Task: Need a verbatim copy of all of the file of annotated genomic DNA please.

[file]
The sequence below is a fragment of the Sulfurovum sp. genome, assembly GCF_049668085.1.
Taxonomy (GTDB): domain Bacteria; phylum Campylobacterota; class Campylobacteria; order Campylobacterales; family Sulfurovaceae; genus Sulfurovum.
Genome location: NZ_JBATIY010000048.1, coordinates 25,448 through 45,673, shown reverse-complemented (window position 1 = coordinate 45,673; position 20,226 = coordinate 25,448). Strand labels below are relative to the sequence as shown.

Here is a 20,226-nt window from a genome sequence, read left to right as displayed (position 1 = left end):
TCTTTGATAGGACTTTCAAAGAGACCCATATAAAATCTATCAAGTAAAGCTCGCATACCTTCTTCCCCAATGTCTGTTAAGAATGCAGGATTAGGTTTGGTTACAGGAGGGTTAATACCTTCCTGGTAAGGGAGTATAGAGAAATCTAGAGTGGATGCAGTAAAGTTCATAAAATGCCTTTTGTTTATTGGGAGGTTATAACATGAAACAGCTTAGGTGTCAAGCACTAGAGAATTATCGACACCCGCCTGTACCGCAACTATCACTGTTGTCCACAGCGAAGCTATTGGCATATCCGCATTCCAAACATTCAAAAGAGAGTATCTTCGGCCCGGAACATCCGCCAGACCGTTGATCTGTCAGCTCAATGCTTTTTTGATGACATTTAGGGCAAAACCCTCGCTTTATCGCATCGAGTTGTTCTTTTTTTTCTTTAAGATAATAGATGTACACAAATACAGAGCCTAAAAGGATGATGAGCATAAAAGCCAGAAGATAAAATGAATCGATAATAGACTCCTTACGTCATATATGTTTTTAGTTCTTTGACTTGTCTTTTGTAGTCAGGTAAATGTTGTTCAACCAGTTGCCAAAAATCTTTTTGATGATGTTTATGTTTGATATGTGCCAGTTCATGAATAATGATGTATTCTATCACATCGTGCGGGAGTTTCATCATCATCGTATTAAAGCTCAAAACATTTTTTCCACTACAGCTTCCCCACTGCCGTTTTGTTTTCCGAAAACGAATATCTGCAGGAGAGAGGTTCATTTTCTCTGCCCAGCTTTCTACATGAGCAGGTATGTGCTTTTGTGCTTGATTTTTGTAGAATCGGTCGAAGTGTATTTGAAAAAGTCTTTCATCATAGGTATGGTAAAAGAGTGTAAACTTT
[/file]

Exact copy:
The sequence below is a fragment of the Sulfurovum sp. genome, assembly GCF_049668085.1.
Taxonomy (GTDB): domain Bacteria; phylum Campylobacterota; class Campylobacteria; order Campylobacterales; family Sulfurovaceae; genus Sulfurovum.
Genome location: NZ_JBATIY010000048.1, coordinates 25,448 through 45,673, shown reverse-complemented (window position 1 = coordinate 45,673; position 20,226 = coordinate 25,448). Strand labels below are relative to the sequence as shown.

Here is a 20,226-nt window from a genome sequence, read left to right as displayed (position 1 = left end):
TCTTTGATAGGACTTTCAAAGAGACCCATATAAAATCTATCAAGTAAAGCTCGCATACCTTCTTCCCCAATGTCTGTTAAGAATGCAGGATTAGGTTTGGTTACAGGAGGGTTAATACCTTCCTGGTAAGGGAGTATAGAGAAATCTAGAGTGGATGCAGTAAAGTTCATAAAATGCCTTTTGTTTATTGGGAGGTTATAACATGAAACAGCTTAGGTGTCAAGCACTAGAGAATTATCGACACCCGCCTGTACCGCAACTATCACTGTTGTCCACAGCGAAGCTATTGGCATATCCGCATTCCAAACATTCAAAAGAGAGTATCTTCGGCCCGGAACATCCGCCAGACCGTTGATCTGTCAGCTCAATGCTTTTTTGATGACATTTAGGGCAAAACCCTCGCTTTATCGCATCGAGTTGTTCTTTTTTTTCTTTAAGATAATAGATGTACACAAATACAGAGCCTAAAAGGATGATGAGCATAAAAGCCAGAAGATAAAATGAATCGATAATAGACTCCTTACGTCATATATGTTTTTAGTTCTTTGACTTGTCTTTTGTAGTCAGGTAAATGTTGTTCAACCAGTTGCCAAAAATCTTTTTGATGATGTTTATGTTTGATATGTGCCAGTTCATGAATAATGATGTATTCTATCACATCGTGCGGGAGTTTCATCATCATCGTATTAAAGCTCAAAACATTTTTTCCACTACAGCTTCCCCACTGCCGTTTTGTTTTCCGAAAACGAATATCTGCAGGAGAGAGGTTCATTTTCTCTGCCCAGCTTTCTACATGAGCAGGTATGTGCTTTTGTGCTTGATTTTTGTAGAATCGGTCGAAGTGTATTTGAAAAAGTCTTTCATCATAGGTATGGTAAAAGAGTGTAAACTTT